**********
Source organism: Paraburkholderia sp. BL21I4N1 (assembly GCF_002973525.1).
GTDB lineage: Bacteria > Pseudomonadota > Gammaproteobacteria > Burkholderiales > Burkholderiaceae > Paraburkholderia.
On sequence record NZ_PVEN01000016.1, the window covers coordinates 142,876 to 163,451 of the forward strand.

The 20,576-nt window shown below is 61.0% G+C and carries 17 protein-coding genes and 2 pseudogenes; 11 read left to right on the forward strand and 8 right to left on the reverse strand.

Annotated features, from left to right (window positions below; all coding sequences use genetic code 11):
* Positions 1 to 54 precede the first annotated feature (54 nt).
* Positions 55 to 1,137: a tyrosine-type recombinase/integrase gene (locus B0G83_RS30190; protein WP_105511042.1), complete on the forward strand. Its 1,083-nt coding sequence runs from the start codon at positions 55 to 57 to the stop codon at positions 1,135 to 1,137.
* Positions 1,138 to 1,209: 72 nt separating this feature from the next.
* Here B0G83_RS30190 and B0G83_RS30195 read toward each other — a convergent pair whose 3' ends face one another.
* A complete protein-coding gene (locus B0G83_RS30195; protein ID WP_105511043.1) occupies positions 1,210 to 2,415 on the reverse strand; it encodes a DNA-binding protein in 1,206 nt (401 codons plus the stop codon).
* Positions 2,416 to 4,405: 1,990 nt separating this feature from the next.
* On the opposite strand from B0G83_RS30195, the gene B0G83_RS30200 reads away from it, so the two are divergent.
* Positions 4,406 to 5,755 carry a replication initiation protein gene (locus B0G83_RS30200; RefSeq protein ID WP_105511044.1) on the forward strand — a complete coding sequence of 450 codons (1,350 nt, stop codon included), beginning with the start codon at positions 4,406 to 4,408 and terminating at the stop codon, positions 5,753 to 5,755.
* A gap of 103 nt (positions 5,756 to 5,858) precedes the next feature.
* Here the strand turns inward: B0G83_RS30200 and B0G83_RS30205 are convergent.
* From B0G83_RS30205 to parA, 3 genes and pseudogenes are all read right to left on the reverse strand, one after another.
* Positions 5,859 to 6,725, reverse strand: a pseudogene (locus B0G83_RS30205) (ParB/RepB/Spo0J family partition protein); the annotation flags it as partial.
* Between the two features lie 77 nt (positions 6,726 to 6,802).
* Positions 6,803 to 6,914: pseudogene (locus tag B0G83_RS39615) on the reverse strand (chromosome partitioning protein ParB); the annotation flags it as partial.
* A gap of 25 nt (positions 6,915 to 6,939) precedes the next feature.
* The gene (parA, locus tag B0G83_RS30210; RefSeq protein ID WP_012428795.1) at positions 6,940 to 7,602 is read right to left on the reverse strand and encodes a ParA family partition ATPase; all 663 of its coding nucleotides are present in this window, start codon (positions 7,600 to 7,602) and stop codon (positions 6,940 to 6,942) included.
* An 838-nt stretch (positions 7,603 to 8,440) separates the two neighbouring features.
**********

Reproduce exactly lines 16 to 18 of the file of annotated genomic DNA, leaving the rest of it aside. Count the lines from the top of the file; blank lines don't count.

* From B0G83_RS30205 to parA, 3 genes and pseudogenes are all read right to left on the reverse strand, one after another.
* Positions 5,859 to 6,725, reverse strand: a pseudogene (locus B0G83_RS30205) (ParB/RepB/Spo0J family partition protein); the annotation flags it as partial.
* Between the two features lie 77 nt (positions 6,726 to 6,802).